South Africa in signing the Charter accepted the proviso and thus in effect agreed to the abolition of its colour-bar policies. Notwithstanding her solemn world obligations, notwithstanding her repeated agreements with India, not only did she refuse to frame a programme for the gradual elimination of all such legislation but, on the contrary, introduced the 'Ghetto' Act, thereby depriving the Indian community of fundamental human rights and imposing a policy of segregation.

The UN, after a careful and full examination of South Africa's conduct, decided by a two-thirds majority that S.A. and India should meet so as to bring the treatment of Indians in this country in accord with the UN Charter and in consonance with agreements between the two countries. In other words the UN implicitly ruled that S.A. had violated the Charter, but that she be given an opportunity to remedy the situation.

We, the Indian people, stand by the UN's decision as the judgment of the highest tribunal in the world. We realise that the world is not only concerned about our treatment but that it recognised that in S. A. ’s treatment of its non Europeans generally were hidden the seeds of vast international conflicts. Just as the peoples of the world had refused to tolerate the racialist ideas of Hitler, so the UN had agreed not to allow S.A. to menace world peace.

Can South Africa defy UNO? We think not.

It would be wrong, of course, to give the impression that we demand our liberty by the sweep of the pen. That is not so. What we ask is first the unconditional repeal of the Ghetto Act. Secondly, a programme of progressive removal of all the laws that place Indians in an inferior position.


South Africa is a member of the World Parliament where she works with delegates of all nations including Indians, Asians, and other non-Europeans. She has never objected to this arrangement and has not demanded that in the interests of 'white civilisation' non-white countries should be debarred from membership because their overwhelming number will swamp UN and finally force the world to follow an 'Eastern policy'. Then why should she not apply the same principles in this country and allow non-Europeans free and equal representation? If South African soldiers did not object to fighting side by side with Indians and other Asians to overthrow Nazism, why should S.A. citizens object to working together with all the inhabitants of this country to defeat the real enemy — poverty, hunger, unemployment, illiteracy, underproduction and underdevelopment, lack of housing, disease, crime and so on.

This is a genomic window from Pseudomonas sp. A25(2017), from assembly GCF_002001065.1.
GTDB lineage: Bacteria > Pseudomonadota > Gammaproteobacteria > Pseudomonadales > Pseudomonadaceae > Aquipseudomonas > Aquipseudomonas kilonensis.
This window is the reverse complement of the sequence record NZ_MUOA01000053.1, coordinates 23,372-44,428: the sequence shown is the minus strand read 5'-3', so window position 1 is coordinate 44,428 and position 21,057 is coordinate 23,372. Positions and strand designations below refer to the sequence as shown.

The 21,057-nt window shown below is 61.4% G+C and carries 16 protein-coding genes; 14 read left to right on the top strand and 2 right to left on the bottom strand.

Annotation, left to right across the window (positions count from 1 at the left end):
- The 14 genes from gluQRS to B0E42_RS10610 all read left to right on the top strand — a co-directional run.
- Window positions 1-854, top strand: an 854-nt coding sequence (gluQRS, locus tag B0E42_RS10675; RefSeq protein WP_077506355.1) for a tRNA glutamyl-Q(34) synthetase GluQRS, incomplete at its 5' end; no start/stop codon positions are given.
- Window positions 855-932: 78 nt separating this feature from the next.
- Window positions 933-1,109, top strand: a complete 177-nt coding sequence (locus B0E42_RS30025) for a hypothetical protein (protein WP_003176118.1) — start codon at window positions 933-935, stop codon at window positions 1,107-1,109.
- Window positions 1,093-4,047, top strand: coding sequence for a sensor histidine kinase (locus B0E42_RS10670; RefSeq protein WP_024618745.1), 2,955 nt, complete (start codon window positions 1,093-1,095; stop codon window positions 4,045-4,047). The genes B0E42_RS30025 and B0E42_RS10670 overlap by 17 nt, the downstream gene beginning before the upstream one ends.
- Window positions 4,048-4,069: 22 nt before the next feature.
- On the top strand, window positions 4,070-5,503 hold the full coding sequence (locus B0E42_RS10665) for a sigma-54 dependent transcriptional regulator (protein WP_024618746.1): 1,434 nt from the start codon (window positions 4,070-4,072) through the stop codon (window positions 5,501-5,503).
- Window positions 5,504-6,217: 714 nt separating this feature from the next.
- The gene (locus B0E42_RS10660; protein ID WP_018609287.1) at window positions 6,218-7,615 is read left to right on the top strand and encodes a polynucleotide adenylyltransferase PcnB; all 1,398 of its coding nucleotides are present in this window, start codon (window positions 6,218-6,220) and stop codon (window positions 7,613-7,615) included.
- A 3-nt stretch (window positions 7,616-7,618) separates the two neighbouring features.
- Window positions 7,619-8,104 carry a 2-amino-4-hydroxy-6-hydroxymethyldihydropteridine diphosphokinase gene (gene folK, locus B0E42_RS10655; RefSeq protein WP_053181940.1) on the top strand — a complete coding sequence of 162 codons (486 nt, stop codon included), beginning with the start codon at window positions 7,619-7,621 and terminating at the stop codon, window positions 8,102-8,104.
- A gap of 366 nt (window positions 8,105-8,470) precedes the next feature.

We reject all arguments based on the inability of Indians to have the same culture, understanding and standard of living as the Europeans. Such arguments are specious, untruthful, and unscientific, and are based completely on the refuted Nazi ideology. We can thus come to only one conclusion — that the Government is not anxious to deal fairly in the matter but for its own purposes, namely those of protecting European vested interests, it is prepared to allow S.A. to degenerate into the undesirable position that Germany finds herself in today.

There is no justifiable reason at all for one community to try to live on the exploitation of other communities. South Africa is a large country with a small population and vast resources. There is plenty of room for all, wealth for all and work for all, provided we do away with artificial barriers and give every person the opportunities of full self-development and the right of equal participation in the building up of South Africa's vast potential.

Once the standard of living of all South Africa's populations is raised, and with the removal of the fears of unemployment, together with the supplying of adequate food and housing, racialism will disappear. But if the process is reversed and if our common problems and dangers are forgotten, to be replaced by an orgy of race-baiting and race-hatred, then this country will be dragged towards an abyss; and not the least to suffer will be the Europeans themselves as they can never hope to enjoy the fruits of democracy by allowing non-Europeans to live in poverty and disease.